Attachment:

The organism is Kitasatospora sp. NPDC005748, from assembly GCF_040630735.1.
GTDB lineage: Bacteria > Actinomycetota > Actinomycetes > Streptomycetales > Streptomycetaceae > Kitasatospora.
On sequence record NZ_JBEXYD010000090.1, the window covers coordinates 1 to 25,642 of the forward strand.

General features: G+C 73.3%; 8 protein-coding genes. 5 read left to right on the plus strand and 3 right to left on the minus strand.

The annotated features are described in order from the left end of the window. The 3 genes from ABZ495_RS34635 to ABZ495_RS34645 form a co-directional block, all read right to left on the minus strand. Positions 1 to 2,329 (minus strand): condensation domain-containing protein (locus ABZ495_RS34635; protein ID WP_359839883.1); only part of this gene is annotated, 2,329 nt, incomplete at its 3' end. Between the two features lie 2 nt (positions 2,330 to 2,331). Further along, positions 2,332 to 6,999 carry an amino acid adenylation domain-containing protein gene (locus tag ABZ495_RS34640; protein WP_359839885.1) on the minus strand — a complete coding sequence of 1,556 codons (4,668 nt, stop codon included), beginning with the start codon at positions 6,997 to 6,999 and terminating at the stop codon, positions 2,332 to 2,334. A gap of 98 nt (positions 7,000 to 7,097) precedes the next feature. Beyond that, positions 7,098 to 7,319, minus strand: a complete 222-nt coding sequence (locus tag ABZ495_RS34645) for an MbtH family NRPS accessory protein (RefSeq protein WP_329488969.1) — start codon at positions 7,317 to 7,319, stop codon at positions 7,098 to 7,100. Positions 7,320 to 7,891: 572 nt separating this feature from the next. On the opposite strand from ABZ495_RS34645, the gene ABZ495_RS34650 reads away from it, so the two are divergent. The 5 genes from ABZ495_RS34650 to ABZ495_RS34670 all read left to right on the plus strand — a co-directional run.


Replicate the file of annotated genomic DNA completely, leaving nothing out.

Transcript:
The organism is Kitasatospora sp. NPDC005748, from assembly GCF_040630735.1.
GTDB lineage: Bacteria > Actinomycetota > Actinomycetes > Streptomycetales > Streptomycetaceae > Kitasatospora.
On sequence record NZ_JBEXYD010000090.1, the window covers coordinates 1 to 25,642 of the forward strand.

General features: G+C 73.3%; 8 protein-coding genes. 5 read left to right on the plus strand and 3 right to left on the minus strand.

The annotated features are described in order from the left end of the window. The 3 genes from ABZ495_RS34635 to ABZ495_RS34645 form a co-directional block, all read right to left on the minus strand. Positions 1 to 2,329 (minus strand): condensation domain-containing protein (locus ABZ495_RS34635; protein ID WP_359839883.1); only part of this gene is annotated, 2,329 nt, incomplete at its 3' end. Between the two features lie 2 nt (positions 2,330 to 2,331). Further along, positions 2,332 to 6,999 carry an amino acid adenylation domain-containing protein gene (locus tag ABZ495_RS34640; protein WP_359839885.1) on the minus strand — a complete coding sequence of 1,556 codons (4,668 nt, stop codon included), beginning with the start codon at positions 6,997 to 6,999 and terminating at the stop codon, positions 2,332 to 2,334. A gap of 98 nt (positions 7,000 to 7,097) precedes the next feature. Beyond that, positions 7,098 to 7,319, minus strand: a complete 222-nt coding sequence (locus tag ABZ495_RS34645) for an MbtH family NRPS accessory protein (RefSeq protein WP_329488969.1) — start codon at positions 7,317 to 7,319, stop codon at positions 7,098 to 7,100. Positions 7,320 to 7,891: 572 nt separating this feature from the next. On the opposite strand from ABZ495_RS34645, the gene ABZ495_RS34650 reads away from it, so the two are divergent. The 5 genes from ABZ495_RS34650 to ABZ495_RS34670 all read left to right on the plus strand — a co-directional run.